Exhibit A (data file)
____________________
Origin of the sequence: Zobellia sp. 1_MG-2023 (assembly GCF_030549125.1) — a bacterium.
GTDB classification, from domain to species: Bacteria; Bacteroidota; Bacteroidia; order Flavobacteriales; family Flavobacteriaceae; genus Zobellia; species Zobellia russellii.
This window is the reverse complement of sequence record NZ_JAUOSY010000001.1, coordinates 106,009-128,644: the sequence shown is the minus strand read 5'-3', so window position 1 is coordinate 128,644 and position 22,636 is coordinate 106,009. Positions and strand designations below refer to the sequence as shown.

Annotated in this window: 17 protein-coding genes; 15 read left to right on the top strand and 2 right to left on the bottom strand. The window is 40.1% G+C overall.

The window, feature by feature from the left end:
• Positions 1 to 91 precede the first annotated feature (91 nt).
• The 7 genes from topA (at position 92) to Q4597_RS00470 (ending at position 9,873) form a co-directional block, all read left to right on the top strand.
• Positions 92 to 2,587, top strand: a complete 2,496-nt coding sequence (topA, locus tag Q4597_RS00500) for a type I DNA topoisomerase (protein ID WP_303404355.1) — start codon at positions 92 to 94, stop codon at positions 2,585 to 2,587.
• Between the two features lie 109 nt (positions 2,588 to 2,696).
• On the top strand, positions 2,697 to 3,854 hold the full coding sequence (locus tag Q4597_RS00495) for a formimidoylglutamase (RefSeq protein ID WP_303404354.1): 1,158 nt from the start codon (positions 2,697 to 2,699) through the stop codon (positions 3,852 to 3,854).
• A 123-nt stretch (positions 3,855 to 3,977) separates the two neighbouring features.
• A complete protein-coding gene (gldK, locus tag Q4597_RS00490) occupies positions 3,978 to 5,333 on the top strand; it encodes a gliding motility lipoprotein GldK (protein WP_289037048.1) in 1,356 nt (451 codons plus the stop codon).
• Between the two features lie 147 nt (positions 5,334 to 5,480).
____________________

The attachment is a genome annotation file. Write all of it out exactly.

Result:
Origin of the sequence: Zobellia sp. 1_MG-2023 (assembly GCF_030549125.1) — a bacterium.
GTDB classification, from domain to species: Bacteria; Bacteroidota; Bacteroidia; order Flavobacteriales; family Flavobacteriaceae; genus Zobellia; species Zobellia russellii.
This window is the reverse complement of sequence record NZ_JAUOSY010000001.1, coordinates 106,009-128,644: the sequence shown is the minus strand read 5'-3', so window position 1 is coordinate 128,644 and position 22,636 is coordinate 106,009. Positions and strand designations below refer to the sequence as shown.

Annotated in this window: 17 protein-coding genes; 15 read left to right on the top strand and 2 right to left on the bottom strand. The window is 40.1% G+C overall.

The window, feature by feature from the left end:
• Positions 1 to 91 precede the first annotated feature (91 nt).
• The 7 genes from topA (at position 92) to Q4597_RS00470 (ending at position 9,873) form a co-directional block, all read left to right on the top strand.
• Positions 92 to 2,587, top strand: a complete 2,496-nt coding sequence (topA, locus tag Q4597_RS00500) for a type I DNA topoisomerase (protein ID WP_303404355.1) — start codon at positions 92 to 94, stop codon at positions 2,585 to 2,587.
• Between the two features lie 109 nt (positions 2,588 to 2,696).
• On the top strand, positions 2,697 to 3,854 hold the full coding sequence (locus tag Q4597_RS00495) for a formimidoylglutamase (RefSeq protein ID WP_303404354.1): 1,158 nt from the start codon (positions 2,697 to 2,699) through the stop codon (positions 3,852 to 3,854).
• A 123-nt stretch (positions 3,855 to 3,977) separates the two neighbouring features.
• A complete protein-coding gene (gldK, locus tag Q4597_RS00490) occupies positions 3,978 to 5,333 on the top strand; it encodes a gliding motility lipoprotein GldK (protein WP_289037048.1) in 1,356 nt (451 codons plus the stop codon).
• Between the two features lie 147 nt (positions 5,334 to 5,480).